Psoralen and ultraviolet light type A (PUVA) is a combination of medicine (psoralen) and light (type A ultraviolet light) that can help clear up skin problems and some joint problems. For this treatment you are given psoralen in pill form. This makes your skin sensitive to ultraviolet light type A. Then you are exposed to ultraviolet light for several minutes. You may need at least 20-30 treatments over several weeks. Talk to your dermatologist (skin doctor) about the benefits and side effects of this treatment.

Corticosteroid or steroid creams can be very effective but should be used under the direction of your health care provider. The more powerful creams can cause atrophy or thinning of the skin if used improperly. There are also vitamin D based creams that can be used by some people.

Health care team

People with psoriatic arthritis may be treated by their family doctor a skin specialist (dermatologist) or an arthritis specialist (rheumatologist). The type of doctor you see will depend on your symptoms. Other health care workers such as a nurse occupational therapist or physical therapist may also help you manage your condition.

Exercise and therapy


The pain and swelling of arthritis can make your joints stiff and hard to move. If this happens your doctor or physical therapist may recommend special exercises to keep your joints strong and flexible. In addition general exercise such as walking can help improve your overall health.


Generally a normal amount of rest and sleep will be enough for you. In a very few people however psoriatic arthritis may cause extreme fatigue. If this happens you may need to rest more than usual and learn how to use your energy wisely throughout your daily activities.


Some medications can help relieve joint pain and swelling and can help slow down the joint damage. Your health care provider may recommend one of the following:

  • Nonsteroidal anti-inflammatory drugs (NSAIDs): These help reduce mild joint pain and swelling. You may need to take these for a few days or weeks or for a longer time depending on your condition. Examples include ibuprofen and aspirin.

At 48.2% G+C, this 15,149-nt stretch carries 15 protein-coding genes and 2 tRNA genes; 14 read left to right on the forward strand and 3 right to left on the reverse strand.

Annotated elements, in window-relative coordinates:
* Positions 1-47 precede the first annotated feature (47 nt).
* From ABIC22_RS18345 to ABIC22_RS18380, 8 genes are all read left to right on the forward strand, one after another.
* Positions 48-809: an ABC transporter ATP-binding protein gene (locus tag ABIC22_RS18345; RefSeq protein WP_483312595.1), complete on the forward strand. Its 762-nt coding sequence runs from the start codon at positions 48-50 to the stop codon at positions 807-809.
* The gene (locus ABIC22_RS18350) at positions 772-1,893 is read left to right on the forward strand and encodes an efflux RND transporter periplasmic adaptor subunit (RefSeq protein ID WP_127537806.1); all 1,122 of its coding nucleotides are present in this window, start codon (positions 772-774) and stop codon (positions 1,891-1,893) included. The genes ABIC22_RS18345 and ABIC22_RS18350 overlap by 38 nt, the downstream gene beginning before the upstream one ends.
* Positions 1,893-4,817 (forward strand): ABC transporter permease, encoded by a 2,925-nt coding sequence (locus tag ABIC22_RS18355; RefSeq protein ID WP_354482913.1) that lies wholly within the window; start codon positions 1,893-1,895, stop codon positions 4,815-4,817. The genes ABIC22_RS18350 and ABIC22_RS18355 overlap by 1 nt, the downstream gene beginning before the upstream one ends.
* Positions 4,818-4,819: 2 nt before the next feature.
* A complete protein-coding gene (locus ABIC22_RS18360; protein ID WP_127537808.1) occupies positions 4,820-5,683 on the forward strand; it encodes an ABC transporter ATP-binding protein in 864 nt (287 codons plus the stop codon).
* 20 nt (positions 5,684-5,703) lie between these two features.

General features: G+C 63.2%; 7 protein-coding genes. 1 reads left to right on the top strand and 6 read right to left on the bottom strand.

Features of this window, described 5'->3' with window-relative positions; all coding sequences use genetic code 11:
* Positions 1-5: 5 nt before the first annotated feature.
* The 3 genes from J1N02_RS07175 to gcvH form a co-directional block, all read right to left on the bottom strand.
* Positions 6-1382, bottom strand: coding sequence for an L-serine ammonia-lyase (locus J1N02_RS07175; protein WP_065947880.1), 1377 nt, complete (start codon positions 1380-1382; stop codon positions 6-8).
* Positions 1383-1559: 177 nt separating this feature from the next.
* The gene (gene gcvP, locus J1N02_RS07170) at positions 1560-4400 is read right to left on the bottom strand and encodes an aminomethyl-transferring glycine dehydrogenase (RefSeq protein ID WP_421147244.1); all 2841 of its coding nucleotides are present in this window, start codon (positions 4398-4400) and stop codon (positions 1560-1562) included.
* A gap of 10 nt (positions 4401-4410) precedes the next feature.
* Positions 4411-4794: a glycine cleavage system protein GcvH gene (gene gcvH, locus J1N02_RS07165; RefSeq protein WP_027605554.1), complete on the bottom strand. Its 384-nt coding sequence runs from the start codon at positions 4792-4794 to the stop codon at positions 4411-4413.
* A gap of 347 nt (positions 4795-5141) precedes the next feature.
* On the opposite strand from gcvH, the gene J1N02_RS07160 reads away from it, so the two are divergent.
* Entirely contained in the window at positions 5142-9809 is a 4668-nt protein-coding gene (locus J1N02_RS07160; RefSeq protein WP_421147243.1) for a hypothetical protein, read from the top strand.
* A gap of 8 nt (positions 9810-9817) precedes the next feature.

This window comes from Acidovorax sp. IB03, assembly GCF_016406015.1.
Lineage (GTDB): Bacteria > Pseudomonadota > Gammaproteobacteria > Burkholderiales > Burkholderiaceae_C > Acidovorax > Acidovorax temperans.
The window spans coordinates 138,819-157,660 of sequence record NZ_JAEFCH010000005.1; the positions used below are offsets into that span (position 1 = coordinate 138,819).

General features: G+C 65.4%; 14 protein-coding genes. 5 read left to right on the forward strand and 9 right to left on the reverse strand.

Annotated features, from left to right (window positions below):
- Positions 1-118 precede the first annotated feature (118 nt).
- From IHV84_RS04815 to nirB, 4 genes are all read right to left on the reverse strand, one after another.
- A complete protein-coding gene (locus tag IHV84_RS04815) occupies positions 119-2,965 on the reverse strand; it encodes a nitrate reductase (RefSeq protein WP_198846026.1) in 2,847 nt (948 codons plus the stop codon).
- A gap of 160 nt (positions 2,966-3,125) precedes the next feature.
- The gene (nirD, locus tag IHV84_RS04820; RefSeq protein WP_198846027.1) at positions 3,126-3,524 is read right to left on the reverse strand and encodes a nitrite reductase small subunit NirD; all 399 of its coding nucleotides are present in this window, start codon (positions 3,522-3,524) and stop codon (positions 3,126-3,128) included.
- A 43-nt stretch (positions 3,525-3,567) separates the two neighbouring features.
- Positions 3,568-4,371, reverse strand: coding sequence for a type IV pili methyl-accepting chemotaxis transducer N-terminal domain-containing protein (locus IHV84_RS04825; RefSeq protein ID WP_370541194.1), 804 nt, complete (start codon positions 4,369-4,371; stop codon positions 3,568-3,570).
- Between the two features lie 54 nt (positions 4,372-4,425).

• Corticosteroids: These are synthetic forms of a hormone your body makes. They are sometimes helpful when injected into a painful joint and can be used in small doses by mouth. Reducing your dose of these medicines too quickly may cause the skin disease to become much worse.
  • Sulfasalazine: This is a medication developed to treat rheumatoid arthritis and can be very helpful in people with arthritis. It does not treat the skin disease.
  • Methotrexate: This is a very powerful medicine. It can help slow down the disease and prevent further joint and skin damage in some cases.
  • Cyclosporin A: This is a powerful medicine sometimes used to treat people who have had organ transplants. In recent studies it has been shown effective in treating the skin and joint problems of psoriatic arthritis. When studies are completed this medicine may be used to treat psoriatic arthritis.
  • Gold shots: This therapy was first used in people with rheumatoid arthritis but has been successful in psoriatic arthritis as well.
  • Etanercept: Still experimental this agent has been used in people with psoriatic and psoriasis with success. It is under review of approval for this disease by the FDA.

These medications work differently in different people. Talk to your doctor about the risks and benefits of taking these medicines since all of them have potential side effects. The strongest medications are reserved for those with the most serious disease.


If your joints are severely damaged from psoriatic arthritis your doctor may recommend joint replacement surgery. In this surgery joints damaged by arthritis are replaced with artificial joints. If this surgery is needed your doctor will discuss this with you.

Splints or braces

Splints may be useful if you have severe joint problems. Splints help rest your joints. This helps decrease joint pain swelling and stiffness. Your doctor physical therapist or occupational therapist can help you find the best splint for you.

Alternative remedies

Heat and cold treatments

These treatments may help relieve pain and reduce swelling in your joints. Examples include soaking in a warm tub and placing a heating pad or cold pack on the painful joint. Talk to your doctor about what treatments may be best for you.

Asking for help

People with psoriatic arthritis can turn to their health care providers their families and special organizations for help and support.


For more information contact the National Psoriasis Foundation 6600 SW 92nd Ave. Suite 300 Portland OR 97223-7195 (503) 244-7404 toll-free (800) 723-9166


Some of this material may also be available in an Arthritis Foundation brochure. Contact the Washington/Alaska Chapter Helpline: (800) 542-0295. If dialing from outside of WA and AK contact the National Helpline: (800) 283-7800.

Edited by Gregory C. Gardner M.D., Division of Rheumatology and Frederick Matsen M.D., Professor, Department of Orthopaedics and Sports Medicine, University of Washington. Based on a pamphlet originally produced by the Arthritis Foundation.